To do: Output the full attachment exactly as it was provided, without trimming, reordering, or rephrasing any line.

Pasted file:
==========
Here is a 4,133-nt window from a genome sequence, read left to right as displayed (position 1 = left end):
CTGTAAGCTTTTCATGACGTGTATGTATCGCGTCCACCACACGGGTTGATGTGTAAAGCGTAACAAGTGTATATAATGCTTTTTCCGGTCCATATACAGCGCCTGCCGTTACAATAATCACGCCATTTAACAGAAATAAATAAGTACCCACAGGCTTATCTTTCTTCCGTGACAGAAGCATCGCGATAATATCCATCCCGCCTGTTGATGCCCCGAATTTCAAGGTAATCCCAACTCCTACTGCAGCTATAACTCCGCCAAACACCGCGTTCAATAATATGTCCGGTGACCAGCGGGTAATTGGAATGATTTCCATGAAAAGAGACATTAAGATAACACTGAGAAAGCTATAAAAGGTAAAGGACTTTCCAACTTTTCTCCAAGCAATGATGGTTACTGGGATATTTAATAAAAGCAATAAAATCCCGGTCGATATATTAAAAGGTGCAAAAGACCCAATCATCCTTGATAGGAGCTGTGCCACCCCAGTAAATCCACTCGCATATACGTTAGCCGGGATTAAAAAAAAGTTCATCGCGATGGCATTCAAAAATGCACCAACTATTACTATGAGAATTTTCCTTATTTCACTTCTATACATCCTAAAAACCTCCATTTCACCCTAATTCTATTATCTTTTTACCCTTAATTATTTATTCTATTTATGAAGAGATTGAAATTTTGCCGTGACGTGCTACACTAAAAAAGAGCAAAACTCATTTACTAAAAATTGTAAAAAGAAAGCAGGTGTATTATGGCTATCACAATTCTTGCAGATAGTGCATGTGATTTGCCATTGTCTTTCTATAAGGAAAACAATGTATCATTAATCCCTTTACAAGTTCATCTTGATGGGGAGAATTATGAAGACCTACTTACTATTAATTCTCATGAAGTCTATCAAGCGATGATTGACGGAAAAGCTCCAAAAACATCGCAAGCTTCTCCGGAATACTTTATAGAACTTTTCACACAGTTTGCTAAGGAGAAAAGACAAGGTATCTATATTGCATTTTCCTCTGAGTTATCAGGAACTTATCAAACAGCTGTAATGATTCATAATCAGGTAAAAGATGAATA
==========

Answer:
Here is a 4,133-nt window from a genome sequence, read left to right as displayed (position 1 = left end):
CTGTAAGCTTTTCATGACGTGTATGTATCGCGTCCACCACACGGGTTGATGTGTAAAGCGTAACAAGTGTATATAATGCTTTTTCCGGTCCATATACAGCGCCTGCCGTTACAATAATCACGCCATTTAACAGAAATAAATAAGTACCCACAGGCTTATCTTTCTTCCGTGACAGAAGCATCGCGATAATATCCATCCCGCCTGTTGATGCCCCGAATTTCAAGGTAATCCCAACTCCTACTGCAGCTATAACTCCGCCAAACACCGCGTTCAATAATATGTCCGGTGACCAGCGGGTAATTGGAATGATTTCCATGAAAAGAGACATTAAGATAACACTGAGAAAGCTATAAAAGGTAAAGGACTTTCCAACTTTTCTCCAAGCAATGATGGTTACTGGGATATTTAATAAAAGCAATAAAATCCCGGTCGATATATTAAAAGGTGCAAAAGACCCAATCATCCTTGATAGGAGCTGTGCCACCCCAGTAAATCCACTCGCATATACGTTAGCCGGGATTAAAAAAAAGTTCATCGCGATGGCATTCAAAAATGCACCAACTATTACTATGAGAATTTTCCTTATTTCACTTCTATACATCCTAAAAACCTCCATTTCACCCTAATTCTATTATCTTTTTACCCTTAATTATTTATTCTATTTATGAAGAGATTGAAATTTTGCCGTGACGTGCTACACTAAAAAAGAGCAAAACTCATTTACTAAAAATTGTAAAAAGAAAGCAGGTGTATTATGGCTATCACAATTCTTGCAGATAGTGCATGTGATTTGCCATTGTCTTTCTATAAGGAAAACAATGTATCATTAATCCCTTTACAAGTTCATCTTGATGGGGAGAATTATGAAGACCTACTTACTATTAATTCTCATGAAGTCTATCAAGCGATGATTGACGGAAAAGCTCCAAAAACATCGCAAGCTTCTCCGGAATACTTTATAGAACTTTTCACACAGTTTGCTAAGGAGAAAAGACAAGGTATCTATATTGCATTTTCCTCTGAGTTATCAGGAACTTATCAAACAGCTGTAATGATTCATAATCAGGTAAAAGATGAATA